In The Glass Castle by Jeannette Walls, Walls utilizes a myriad of rhetorical devices to depict her unconventional and seemingly dysfunctional family. One of the most prevalent rhetorical devices used by Walls throughout the novel is situational irony. One of the characters that most epitomize this irony is the father of the family: Rex Walls. Despite Rex’s above average intelligence, Jeannette even stating that her father has “engineering skills and mathematical genius” (Walls 25), a large aspect of the memoir focuses on her father’s inability to hold a reliable job, an inability that, to some, would borderline sheer incompetence in terms of him sustaining his family.
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A more specific example of this situational irony lies in the scene where Brian reflects on his birthday. He recalls that “Dad and Ginger went to the bedroom…so dad made [him give] Ginger the comic book, telling him it was the gentlemanly thing to do” (Walls 79). Given the fact that Brian is still a child, and cannot rationalize the magnitude of his father spending their already meager income on a female escort, and his qualms of having to give away his comic book to Ginger creates a sense of irony. The juxtaposition of Brian getting upset over a comic book whilst his Dad commits adultery in the same building as him showcases the constant irony that the characters display.
Throughout The Glass Castle Walls’ tone develops as she, herself, develops throughout the memoir. Scenes where she is younger have a childish tone to them. In the quote “Mom also believed in letting nature take its course. She refused to kill the flies that always filled the house; she said they were nature’s food for the birds and lizards. And the birds and lizards were food for the cats.” (Walls 64), Walls is very clearly aiming for minimalism in her word choice and word complexity. Compositionally, the quote almost becomes a run-on sentence, akin to one a child would make.
Structurally, the same can be said for the syntax throughout the memoir. Jeannette Walls keeps the storytelling simple, yet condensed. Akin to the tone, the syntax develops as Jeanette ages throughout the memoir. Sentences are kept at a minimal length. The sentence “mom ran into the room,” (Walls 9) best describes this intentional childlike minimalism. The syntax is kept short and compact, similar to how one would recall very early memories from life; condensed and remembering the gist of most scenarios. As Walls ages, however, the syntax changes; her memories and character have more depth, and thus her syntax reflects this in the form of being longer and more complex. Comparing one of the earlier mentions of her mom to a quote about her mom that occurs in one of the later chapters of the memoir “Mom stared at the ceiling, miming perplexed thought. “I’ve got it.” She held up her glass” (Walls 288), it is clear that the complexity of the syntax is greatly increased as the age of Walls increases.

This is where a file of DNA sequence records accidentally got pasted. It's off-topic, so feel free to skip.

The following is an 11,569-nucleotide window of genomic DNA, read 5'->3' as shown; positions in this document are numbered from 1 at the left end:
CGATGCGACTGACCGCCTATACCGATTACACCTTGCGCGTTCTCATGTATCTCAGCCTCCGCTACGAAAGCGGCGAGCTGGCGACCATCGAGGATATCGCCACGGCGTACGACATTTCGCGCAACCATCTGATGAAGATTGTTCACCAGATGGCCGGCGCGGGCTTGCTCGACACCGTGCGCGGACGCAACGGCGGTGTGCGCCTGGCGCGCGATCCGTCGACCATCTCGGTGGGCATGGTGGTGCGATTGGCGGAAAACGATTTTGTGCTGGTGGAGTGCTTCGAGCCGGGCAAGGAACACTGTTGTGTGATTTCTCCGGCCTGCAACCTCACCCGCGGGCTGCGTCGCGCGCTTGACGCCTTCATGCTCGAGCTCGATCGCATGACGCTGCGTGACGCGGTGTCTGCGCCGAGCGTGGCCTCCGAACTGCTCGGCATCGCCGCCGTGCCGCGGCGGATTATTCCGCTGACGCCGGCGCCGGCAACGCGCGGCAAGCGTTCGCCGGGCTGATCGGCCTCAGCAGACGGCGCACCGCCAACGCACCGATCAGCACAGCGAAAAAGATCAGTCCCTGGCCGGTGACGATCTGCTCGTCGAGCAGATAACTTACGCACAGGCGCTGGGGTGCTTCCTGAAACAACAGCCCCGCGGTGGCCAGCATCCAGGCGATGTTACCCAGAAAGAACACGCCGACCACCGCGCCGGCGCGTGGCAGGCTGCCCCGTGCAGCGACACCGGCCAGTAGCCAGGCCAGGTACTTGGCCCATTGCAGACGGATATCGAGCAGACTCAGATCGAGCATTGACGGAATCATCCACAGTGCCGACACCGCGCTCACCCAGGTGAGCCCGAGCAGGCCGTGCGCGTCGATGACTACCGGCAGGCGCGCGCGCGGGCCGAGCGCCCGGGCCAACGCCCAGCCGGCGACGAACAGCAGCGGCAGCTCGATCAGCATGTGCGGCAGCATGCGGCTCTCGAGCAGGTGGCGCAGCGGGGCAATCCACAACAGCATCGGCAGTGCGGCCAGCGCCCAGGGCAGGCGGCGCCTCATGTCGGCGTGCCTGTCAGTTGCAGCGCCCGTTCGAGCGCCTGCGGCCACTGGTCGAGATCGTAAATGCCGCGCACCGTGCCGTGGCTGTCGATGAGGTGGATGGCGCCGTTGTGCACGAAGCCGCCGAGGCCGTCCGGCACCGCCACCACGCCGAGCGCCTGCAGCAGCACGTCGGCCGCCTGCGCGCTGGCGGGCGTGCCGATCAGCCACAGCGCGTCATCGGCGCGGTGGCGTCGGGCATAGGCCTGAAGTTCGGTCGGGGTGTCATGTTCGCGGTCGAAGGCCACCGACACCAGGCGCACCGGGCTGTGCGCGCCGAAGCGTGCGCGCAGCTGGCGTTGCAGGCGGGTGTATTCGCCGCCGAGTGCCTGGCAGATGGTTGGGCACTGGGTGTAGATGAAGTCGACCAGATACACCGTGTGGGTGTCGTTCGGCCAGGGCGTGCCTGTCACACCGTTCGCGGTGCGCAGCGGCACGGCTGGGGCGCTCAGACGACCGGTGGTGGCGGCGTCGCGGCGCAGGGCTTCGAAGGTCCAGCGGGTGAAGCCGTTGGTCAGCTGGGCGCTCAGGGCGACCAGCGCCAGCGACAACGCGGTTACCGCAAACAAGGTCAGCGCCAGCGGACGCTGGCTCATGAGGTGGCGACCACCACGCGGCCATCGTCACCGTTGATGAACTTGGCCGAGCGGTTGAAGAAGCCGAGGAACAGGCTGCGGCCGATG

Right at the start of the novel Jeannette Walls uses ethos to establish the credibility of the following text throughout her memoir. “I’d like to thank my brother, Brian, for standing by me when we were growing up and while I wrote this. I’m also grateful to my mother for believing in art and truth and for supporting the idea of the book; to my brilliant and talented older sister, Lori, for coming around to it; and to my younger sister, Maureen, whom I will always love. And to my father, Rex S. Walls, for dreaming all those big dreams.” (Walls 1). The way in which Walls mentions her brother ‘standing by’ her as she wrote the memoir and her mother ‘supporting’ the book is an attempt at convincing the reader that, not only are the contents of the memoir true, but they have also been validated by the very same people who are described in that memoir.
Walls evokes a sense of pathos in the line “After every game, Robbie wanted to dance with me again. It went on that way for a couple of hours, with Robbie getting sloppy drunk, losing to Dad, and groping me when we danced or sat at the bar between games. All Dad said to me was “Keep your legs crossed, honey, and keep ’em crossed tight.” (Walls 211). Not only is it clear that Jeannette is being used as a means for her father to gain the upper hand in a game of pool, but Rex’s utter disregard for a stranger sexually assaulting her, via groping, elicits a sympathetic response from viewers, not only because of the physical violation she is receiving, but because of her objectification from the other bar members, including her own father, no less.
Jeannette Wall’s portrayal of her life throughout her memoir is greatly complemented by her knowledge of when to utilize simplicity and complexity within her storytelling. Her knowledge of such creates an effective and compelling piece of literature
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